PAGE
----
The Assistants by Camille Perri

The Assistants

My grateful thanks to Sarah Harwood at Penguin Random House for an advanced reader copy of The Assistants by Camille Perri in return for an honest review. The Assistants is published in paperback by Corgi, an imprint of Transworld Books, on 21st April 2016. The Assistants is also available in e-book and hardback.

The Assistants

The Assistants

Behind every successful man is a busy assistant and Tina’s boss is very successful.
But Tina is tired of being overworked and underpaid.
She’s bored of her damp flat and her mounting debts.
Then a blip in the expenses system sends Tina a cheque.
She’s a good person.
But she’s desperate.
This isn’t stealing.
It’s an administrative error.
Right?
What would you do if you thought you’d get away with it?

My Review

When Tina Fontana decides to use an accountancy error to pay off her student loan after working six years as Robert Barlow’s assistant, it is a move that will have far reaching repercussions for more than just her own life.

I thoroughly enjoyed The Assistants. It’s light, witty, sassy and entertaining. I especially liked Tina’s first person thoughts or asides to the reader that almost makes the reader complicit in Tina’s actions. I think I possibly missed the significance of a couple of the American cultural references, but this did not spoil my enjoyment of the narrative. There’s also a realism underlying the story that makes for a very engaging read.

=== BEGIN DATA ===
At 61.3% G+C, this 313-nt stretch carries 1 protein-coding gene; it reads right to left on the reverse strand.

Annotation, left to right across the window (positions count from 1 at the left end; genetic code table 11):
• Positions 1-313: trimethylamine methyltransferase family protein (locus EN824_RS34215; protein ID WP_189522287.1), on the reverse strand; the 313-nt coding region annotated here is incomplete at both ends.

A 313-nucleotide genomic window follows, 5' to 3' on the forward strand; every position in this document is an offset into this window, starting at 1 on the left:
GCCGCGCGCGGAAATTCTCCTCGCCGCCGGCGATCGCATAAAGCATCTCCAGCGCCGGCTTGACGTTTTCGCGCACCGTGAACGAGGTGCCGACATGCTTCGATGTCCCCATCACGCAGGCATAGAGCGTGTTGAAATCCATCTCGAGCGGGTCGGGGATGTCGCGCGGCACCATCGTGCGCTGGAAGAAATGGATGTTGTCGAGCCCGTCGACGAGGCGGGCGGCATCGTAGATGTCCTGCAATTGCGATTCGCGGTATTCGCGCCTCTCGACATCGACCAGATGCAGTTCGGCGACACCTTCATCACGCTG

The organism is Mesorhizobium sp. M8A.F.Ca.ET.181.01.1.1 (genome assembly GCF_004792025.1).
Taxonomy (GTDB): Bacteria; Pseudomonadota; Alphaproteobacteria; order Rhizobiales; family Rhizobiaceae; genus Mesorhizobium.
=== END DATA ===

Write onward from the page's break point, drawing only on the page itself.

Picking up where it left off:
Whilst initially some of the characters might be considered stereotypes, such as the Chinese girl Wendi Chan as computor whizz, the attractive girl Emily Johnson who apparently only wants diamonds and an attractive home with a pool, the mega boss Robert who plays hard and fast and expects everyone to pander to his whims, they are sufficiently well developed and rounded to make them come alive on the page. The battle of wits that ensues is very entertaining. Indeed, it is the recognisable elements that make the characters so appealing. We can all find aspects of ourselves in them.

There’s more to the story than just the events that happen to Tina too. The Assistants makes us question morality on a corporate and national level as well as the individual one. The story starts with Tina committing a technical theft, and there’s an uncomfortable wondering in the reader of what they might have done in her position, especially if we thought we might get away with it as the blurb for the novel asks.

In a way, The Assistants could be considered a feminist text as the females in the story fight back against the unfairness in the American system, but it is also a story about friendship and love and Camille Perri isn’t afraid to ridicule her sex too with their Lean Cuisine lunches and ham hock legs. On a more serious note, The Assistants did make me question if it is right for one person to be able to spend more on a cab ride than another can afford for a roof over their head each month.

In a nutshell, I found The Assistants enjoyable, entertaining and often quite thought provoking and I think it would make a great film.

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